Ammonia refrigeration: A staple in the beer industry

By Charlotte McLaughlin, Nov 15, 2016, 09:29 2 minute reading

Ammonia refrigeration has long been a staple in the beer industry, heard at BrauBeviale, an international beverage trade fair taking place in Nuremberg, Germany on 8-10 November

GEA booth at BrauBeviale 2016, Nuremberg, Germany. 

“The use of natural refrigerants [like ammonia] is probably more prevalent in breweries than in most industrial or commercial refrigeration plants,” Mark Bulmer, global segment manager (cooling) at GF Piping Systems, told

Ever since Carl von Linde, who is credited with creating the first refrigeration machine, presented at a brewery conference in Vienna in 1870 before going on to invent the first ammonia compressor in 1876, brewing has been the business of ammonia.

“There is just so much experience in ammonia, and with low-charge ammonia it can enter new areas of industry,” Bulmer explained.

In breweries refrigeration is crucial, especially in the summer months. The yeast used in the brewing process is a sensitive ingredient. If exposed to warm temperatures, it can make the beer taste unpleasant.

We have installed ammonia refrigeration for most of the breweries in Bavaria [including Paulaner, Lowenbrau and Augustiner].”
- Haas Anlagenbau’s Robert Kain

“We have installed ammonia refrigeration for most of the breweries in Bavaria [including Paulaner, Lowenbrau and Augustiner],” said Robert Kain of Haas Anlagenbau, an installer of ammonia refrigeration systems.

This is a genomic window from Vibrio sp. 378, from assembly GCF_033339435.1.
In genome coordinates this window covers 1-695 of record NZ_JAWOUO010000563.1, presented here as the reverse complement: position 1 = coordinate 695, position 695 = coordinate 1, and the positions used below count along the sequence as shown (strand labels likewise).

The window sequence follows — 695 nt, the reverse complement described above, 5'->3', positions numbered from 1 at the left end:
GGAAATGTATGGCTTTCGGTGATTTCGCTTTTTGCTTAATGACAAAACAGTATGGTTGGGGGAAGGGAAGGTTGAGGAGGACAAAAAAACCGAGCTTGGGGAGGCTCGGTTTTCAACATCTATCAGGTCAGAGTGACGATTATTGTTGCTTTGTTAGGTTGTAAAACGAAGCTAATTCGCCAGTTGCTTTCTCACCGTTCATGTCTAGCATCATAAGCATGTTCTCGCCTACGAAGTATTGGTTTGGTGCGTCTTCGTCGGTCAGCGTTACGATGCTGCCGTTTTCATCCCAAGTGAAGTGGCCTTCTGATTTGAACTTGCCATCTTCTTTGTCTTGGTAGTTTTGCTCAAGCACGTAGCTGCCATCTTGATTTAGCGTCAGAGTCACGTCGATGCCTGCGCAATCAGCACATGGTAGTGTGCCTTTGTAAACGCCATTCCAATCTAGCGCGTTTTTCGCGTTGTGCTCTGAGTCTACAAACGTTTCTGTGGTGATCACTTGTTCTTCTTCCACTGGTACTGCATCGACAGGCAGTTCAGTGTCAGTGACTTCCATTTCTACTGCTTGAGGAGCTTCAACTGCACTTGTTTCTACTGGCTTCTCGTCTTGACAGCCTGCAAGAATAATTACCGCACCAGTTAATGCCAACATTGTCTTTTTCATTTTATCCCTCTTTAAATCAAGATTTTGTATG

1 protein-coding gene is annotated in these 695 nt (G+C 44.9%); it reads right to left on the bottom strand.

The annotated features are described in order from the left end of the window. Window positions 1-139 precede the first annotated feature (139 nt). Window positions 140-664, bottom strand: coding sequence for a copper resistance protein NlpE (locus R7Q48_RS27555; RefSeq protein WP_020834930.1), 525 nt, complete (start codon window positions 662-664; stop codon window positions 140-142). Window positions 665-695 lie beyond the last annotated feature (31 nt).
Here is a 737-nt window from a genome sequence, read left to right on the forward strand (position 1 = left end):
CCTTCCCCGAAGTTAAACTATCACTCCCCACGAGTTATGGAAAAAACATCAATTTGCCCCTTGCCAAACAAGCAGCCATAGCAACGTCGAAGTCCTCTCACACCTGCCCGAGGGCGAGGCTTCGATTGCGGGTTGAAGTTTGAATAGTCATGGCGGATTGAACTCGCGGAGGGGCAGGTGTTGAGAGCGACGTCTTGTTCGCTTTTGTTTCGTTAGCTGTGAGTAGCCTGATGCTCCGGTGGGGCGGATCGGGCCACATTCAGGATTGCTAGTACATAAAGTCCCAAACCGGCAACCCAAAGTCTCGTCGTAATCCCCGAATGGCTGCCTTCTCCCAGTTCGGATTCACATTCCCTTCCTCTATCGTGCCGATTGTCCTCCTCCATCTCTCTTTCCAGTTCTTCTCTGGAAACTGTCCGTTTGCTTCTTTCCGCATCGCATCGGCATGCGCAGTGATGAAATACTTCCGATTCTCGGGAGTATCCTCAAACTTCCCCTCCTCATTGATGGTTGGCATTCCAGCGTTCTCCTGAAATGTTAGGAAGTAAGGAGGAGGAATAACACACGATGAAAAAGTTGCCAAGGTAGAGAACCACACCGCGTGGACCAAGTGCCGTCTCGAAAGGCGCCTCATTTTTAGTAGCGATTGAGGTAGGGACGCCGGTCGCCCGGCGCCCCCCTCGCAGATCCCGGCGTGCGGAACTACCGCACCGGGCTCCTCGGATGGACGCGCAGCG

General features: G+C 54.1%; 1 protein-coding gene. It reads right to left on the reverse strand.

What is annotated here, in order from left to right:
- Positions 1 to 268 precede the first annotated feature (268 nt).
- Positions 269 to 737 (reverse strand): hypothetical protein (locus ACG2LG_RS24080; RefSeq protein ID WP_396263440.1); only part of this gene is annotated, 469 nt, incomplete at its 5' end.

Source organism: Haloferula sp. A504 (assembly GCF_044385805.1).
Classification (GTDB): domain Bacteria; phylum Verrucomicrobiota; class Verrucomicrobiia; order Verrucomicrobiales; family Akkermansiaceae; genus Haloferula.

Haas Anglenbau uses a mixture of ammonia and dimethyl ether called R723 as a refrigerant. “It is more efficient for industrial purposes,” Kain said. They also work with NH3 heat pumps and build ammonia ice-skating rinks, mainly in Bavaria.

New trends 

Bulmer highlighted a US trend towards using ammonia secondary loop systems in supermarkets. However, this is yet to translate to the European market.

“This is about to change. You will start seeing more low-charge ammonia smaller installations for small distribution centres and supermarkets. Ammonia, unlike CO2, has a lot of knowledge to draw on,” Bulmer says.

There is also a growing need for ever larger refrigeration systems. “We are seeing a trend towards bigger capacity systems,” Matthias Wiegand of GEA Germany told 

“GEA Blue chillers are compact [and] have low operation and maintenance costs with an excellent ESEER (European seasonal energy efficiency ratio) of up to 9.4. These low charge ammonia chillers can mitigate the risks to safety and increase efficiency,” Wiegand said.

By Charlotte McLaughlin

Nov 15, 2016, 09:29

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